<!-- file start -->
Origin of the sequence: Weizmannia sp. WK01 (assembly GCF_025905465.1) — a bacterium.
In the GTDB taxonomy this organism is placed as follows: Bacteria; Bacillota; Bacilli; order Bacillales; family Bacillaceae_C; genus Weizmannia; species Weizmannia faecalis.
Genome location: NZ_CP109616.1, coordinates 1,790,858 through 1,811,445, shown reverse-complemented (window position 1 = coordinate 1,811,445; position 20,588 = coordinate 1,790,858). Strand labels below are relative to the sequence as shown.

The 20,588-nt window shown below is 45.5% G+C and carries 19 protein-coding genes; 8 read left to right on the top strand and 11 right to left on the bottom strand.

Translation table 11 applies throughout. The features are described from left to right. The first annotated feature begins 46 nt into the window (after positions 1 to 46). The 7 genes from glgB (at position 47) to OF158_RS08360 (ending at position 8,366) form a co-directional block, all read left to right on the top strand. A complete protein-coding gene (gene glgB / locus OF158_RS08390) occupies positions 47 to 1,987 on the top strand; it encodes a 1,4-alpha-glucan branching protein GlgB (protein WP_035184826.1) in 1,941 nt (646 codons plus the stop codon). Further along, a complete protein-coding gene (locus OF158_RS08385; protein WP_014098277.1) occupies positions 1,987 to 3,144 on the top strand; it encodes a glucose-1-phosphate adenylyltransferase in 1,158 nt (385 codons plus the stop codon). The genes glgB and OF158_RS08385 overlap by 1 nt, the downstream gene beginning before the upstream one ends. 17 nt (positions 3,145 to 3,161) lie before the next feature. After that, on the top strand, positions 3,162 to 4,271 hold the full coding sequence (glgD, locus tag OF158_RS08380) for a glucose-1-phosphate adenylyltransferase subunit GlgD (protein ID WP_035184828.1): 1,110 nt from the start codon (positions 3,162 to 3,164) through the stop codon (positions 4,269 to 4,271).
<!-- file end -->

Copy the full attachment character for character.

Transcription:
Origin of the sequence: Weizmannia sp. WK01 (assembly GCF_025905465.1) — a bacterium.
In the GTDB taxonomy this organism is placed as follows: Bacteria; Bacillota; Bacilli; order Bacillales; family Bacillaceae_C; genus Weizmannia; species Weizmannia faecalis.
Genome location: NZ_CP109616.1, coordinates 1,790,858 through 1,811,445, shown reverse-complemented (window position 1 = coordinate 1,811,445; position 20,588 = coordinate 1,790,858). Strand labels below are relative to the sequence as shown.

The 20,588-nt window shown below is 45.5% G+C and carries 19 protein-coding genes; 8 read left to right on the top strand and 11 right to left on the bottom strand.

Translation table 11 applies throughout. The features are described from left to right. The first annotated feature begins 46 nt into the window (after positions 1 to 46). The 7 genes from glgB (at position 47) to OF158_RS08360 (ending at position 8,366) form a co-directional block, all read left to right on the top strand. A complete protein-coding gene (gene glgB / locus OF158_RS08390) occupies positions 47 to 1,987 on the top strand; it encodes a 1,4-alpha-glucan branching protein GlgB (protein WP_035184826.1) in 1,941 nt (646 codons plus the stop codon). Further along, a complete protein-coding gene (locus OF158_RS08385; protein WP_014098277.1) occupies positions 1,987 to 3,144 on the top strand; it encodes a glucose-1-phosphate adenylyltransferase in 1,158 nt (385 codons plus the stop codon). The genes glgB and OF158_RS08385 overlap by 1 nt, the downstream gene beginning before the upstream one ends. 17 nt (positions 3,145 to 3,161) lie before the next feature. After that, on the top strand, positions 3,162 to 4,271 hold the full coding sequence (glgD, locus tag OF158_RS08380) for a glucose-1-phosphate adenylyltransferase subunit GlgD (protein ID WP_035184828.1): 1,110 nt from the start codon (positions 3,162 to 3,164) through the stop codon (positions 4,269 to 4,271).